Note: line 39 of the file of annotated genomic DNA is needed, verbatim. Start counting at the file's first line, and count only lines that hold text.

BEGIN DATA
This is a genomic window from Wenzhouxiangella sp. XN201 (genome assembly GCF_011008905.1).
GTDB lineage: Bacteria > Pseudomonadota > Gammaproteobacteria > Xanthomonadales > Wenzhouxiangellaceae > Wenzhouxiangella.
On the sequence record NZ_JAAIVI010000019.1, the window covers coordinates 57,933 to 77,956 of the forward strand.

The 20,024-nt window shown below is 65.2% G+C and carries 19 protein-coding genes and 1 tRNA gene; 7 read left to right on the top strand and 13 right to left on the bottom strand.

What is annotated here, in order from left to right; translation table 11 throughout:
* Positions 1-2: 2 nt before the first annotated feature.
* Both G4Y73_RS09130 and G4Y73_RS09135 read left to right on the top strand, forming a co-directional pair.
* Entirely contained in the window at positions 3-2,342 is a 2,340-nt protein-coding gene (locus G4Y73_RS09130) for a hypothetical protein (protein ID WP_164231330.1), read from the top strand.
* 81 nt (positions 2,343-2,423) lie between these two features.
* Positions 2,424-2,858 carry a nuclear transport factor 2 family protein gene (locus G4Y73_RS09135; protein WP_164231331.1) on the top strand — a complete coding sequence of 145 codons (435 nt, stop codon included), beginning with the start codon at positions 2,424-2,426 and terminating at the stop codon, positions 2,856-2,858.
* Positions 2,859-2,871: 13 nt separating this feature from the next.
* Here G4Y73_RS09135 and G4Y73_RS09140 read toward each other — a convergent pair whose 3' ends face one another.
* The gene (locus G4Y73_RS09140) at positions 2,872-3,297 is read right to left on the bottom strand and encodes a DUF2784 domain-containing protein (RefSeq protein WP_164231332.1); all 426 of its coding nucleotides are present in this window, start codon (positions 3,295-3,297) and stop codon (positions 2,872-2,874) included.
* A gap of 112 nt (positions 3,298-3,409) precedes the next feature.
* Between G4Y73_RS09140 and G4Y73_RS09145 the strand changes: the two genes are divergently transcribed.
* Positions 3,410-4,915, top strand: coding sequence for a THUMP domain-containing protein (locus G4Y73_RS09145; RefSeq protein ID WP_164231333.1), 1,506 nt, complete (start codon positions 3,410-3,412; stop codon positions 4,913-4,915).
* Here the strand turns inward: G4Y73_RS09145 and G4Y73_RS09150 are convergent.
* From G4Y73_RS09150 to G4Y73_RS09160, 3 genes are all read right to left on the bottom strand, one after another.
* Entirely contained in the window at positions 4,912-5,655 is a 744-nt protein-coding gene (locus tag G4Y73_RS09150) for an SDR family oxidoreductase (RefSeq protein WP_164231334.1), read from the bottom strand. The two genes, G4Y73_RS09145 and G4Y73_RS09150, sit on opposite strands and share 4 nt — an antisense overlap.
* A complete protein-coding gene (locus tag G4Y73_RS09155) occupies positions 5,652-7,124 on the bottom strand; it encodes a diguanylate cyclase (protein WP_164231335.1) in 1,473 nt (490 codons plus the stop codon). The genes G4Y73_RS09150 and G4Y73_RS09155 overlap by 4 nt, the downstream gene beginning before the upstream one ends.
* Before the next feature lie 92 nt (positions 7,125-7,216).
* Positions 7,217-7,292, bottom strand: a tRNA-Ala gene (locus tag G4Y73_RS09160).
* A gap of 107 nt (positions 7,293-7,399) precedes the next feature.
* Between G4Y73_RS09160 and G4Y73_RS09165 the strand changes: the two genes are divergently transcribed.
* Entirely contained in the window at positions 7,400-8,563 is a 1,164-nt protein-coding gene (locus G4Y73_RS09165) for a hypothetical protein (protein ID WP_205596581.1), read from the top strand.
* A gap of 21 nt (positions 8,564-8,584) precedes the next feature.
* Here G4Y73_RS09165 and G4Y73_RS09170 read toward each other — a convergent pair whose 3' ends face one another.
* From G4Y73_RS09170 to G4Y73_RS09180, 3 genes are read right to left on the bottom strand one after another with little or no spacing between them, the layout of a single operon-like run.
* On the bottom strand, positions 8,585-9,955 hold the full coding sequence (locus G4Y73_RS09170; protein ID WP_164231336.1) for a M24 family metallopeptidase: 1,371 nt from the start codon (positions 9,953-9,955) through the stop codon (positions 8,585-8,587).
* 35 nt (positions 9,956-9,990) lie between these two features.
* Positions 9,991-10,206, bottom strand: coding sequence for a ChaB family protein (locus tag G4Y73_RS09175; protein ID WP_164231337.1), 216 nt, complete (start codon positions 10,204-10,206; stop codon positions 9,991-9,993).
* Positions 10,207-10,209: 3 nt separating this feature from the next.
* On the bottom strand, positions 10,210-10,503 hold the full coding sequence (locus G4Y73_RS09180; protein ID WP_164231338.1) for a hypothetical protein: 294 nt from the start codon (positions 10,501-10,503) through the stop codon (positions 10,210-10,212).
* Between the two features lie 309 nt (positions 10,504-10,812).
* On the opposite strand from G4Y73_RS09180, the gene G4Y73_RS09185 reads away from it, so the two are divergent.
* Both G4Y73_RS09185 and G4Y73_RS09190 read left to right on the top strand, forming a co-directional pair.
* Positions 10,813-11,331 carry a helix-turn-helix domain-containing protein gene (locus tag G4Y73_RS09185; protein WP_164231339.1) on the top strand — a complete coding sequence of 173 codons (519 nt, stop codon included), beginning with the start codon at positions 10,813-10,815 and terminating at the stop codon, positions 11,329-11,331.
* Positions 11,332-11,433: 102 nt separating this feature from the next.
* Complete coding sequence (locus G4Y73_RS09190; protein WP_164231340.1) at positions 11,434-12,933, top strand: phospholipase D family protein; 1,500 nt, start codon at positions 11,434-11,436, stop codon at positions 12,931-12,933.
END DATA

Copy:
* Complete coding sequence (locus G4Y73_RS09190; protein WP_164231340.1) at positions 11,434-12,933, top strand: phospholipase D family protein; 1,500 nt, start codon at positions 11,434-11,436, stop codon at positions 12,931-12,933.